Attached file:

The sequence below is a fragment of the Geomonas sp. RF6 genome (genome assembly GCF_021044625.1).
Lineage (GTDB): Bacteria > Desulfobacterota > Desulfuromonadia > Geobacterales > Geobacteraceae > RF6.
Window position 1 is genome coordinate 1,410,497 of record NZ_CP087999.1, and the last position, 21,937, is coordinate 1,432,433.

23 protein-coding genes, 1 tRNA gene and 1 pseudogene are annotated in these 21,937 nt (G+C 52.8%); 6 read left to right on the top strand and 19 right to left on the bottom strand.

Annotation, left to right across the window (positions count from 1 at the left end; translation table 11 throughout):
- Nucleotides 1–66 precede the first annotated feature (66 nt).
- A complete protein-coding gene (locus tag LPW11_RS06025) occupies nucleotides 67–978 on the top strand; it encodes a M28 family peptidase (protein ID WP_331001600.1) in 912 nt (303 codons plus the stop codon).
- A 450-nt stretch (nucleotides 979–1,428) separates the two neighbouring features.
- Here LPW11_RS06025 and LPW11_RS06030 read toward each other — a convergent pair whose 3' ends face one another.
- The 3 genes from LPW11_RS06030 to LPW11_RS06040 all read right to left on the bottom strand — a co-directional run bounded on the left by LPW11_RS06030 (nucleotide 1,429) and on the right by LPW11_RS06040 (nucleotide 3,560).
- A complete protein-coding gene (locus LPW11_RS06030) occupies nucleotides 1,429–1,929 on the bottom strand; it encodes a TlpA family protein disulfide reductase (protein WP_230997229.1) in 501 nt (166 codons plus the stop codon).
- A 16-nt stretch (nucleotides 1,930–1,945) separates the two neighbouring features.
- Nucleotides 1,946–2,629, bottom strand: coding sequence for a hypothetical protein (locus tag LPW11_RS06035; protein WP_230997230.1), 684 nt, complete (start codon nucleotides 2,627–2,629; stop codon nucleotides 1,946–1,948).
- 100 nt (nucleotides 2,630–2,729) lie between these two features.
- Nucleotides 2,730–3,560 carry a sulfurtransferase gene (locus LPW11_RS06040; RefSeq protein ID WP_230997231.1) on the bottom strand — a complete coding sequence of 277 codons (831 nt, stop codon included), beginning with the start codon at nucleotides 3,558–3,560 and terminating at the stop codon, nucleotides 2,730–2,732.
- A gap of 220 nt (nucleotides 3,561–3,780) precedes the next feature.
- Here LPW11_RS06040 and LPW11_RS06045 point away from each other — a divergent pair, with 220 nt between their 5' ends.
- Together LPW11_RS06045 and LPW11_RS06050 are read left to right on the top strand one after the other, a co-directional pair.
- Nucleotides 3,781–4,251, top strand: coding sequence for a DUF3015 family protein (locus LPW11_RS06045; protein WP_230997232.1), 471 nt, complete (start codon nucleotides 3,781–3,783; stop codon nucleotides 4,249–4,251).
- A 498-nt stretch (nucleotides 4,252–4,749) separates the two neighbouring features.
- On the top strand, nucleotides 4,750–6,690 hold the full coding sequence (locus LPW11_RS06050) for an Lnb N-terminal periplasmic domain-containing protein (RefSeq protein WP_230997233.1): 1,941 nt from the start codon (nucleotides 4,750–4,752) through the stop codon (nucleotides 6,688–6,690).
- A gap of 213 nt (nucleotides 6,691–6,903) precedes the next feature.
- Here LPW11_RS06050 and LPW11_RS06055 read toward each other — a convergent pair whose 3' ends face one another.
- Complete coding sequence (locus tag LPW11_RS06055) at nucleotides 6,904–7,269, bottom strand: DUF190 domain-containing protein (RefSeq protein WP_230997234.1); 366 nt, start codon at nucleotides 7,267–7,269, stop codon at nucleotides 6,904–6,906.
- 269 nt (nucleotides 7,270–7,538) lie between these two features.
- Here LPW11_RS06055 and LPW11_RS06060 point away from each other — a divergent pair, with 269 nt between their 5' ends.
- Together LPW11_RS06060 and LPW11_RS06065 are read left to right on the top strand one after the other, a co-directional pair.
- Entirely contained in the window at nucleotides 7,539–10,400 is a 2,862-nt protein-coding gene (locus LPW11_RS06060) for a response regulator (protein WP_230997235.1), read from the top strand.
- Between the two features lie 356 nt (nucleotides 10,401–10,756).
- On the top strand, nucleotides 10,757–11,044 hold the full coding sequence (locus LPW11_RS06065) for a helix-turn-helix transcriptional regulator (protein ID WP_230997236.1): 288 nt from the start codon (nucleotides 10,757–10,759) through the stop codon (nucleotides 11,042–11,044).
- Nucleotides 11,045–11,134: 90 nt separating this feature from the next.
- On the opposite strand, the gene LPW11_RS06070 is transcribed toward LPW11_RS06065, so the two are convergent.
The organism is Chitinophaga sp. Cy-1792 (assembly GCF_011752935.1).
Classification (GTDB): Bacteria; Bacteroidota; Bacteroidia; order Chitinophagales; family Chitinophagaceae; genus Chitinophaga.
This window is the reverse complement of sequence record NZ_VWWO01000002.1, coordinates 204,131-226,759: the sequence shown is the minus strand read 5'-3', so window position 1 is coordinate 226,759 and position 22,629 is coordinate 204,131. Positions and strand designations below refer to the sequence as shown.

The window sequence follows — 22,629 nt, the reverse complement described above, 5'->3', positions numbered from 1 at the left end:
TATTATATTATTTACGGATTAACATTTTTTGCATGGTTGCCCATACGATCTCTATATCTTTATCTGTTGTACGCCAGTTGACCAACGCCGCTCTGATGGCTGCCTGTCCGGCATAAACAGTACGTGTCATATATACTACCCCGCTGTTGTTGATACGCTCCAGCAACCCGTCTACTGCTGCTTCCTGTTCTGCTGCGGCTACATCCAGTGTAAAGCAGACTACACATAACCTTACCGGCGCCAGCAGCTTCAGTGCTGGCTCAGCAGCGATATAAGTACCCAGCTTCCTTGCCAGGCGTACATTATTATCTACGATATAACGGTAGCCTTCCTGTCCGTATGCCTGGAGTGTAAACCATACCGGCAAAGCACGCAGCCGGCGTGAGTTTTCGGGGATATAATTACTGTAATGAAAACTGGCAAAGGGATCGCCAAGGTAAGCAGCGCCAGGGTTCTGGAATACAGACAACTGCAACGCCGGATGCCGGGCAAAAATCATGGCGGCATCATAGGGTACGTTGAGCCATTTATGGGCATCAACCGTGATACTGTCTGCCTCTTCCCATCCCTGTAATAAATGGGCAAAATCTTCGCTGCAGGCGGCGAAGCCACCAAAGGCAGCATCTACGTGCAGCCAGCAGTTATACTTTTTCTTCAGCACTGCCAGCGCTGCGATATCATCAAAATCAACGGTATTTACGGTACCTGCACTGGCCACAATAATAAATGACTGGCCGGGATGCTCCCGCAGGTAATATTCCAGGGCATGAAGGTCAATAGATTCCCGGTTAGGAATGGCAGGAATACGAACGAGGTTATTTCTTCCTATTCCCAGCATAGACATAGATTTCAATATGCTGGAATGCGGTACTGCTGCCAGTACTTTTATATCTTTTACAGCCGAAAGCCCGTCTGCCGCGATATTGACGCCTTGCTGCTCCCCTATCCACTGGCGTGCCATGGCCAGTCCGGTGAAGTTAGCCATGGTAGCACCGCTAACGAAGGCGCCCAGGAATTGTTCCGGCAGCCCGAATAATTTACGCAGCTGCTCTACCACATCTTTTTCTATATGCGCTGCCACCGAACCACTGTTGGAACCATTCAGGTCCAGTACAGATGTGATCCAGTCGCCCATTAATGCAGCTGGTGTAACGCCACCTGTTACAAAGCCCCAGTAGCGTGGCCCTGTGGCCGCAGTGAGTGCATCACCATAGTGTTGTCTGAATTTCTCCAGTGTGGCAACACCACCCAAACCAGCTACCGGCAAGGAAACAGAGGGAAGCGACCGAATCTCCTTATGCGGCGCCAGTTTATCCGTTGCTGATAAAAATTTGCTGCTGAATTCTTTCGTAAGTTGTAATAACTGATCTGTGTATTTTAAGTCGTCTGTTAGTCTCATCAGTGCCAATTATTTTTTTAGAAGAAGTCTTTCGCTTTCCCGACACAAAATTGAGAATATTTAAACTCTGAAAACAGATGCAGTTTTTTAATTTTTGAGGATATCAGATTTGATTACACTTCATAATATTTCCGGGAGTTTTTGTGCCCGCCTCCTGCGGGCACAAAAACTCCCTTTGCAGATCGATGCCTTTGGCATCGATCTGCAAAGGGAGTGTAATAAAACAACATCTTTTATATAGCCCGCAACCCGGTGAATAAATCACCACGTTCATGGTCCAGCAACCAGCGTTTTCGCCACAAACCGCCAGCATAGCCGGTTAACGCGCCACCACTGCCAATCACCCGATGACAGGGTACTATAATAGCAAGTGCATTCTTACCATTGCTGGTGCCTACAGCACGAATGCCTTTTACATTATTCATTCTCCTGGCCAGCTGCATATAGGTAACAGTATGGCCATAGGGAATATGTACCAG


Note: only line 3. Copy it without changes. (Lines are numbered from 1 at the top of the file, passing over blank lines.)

Window position 1 is genome coordinate 1,410,497 of record NZ_CP087999.1, and the last position, 21,937, is coordinate 1,432,433.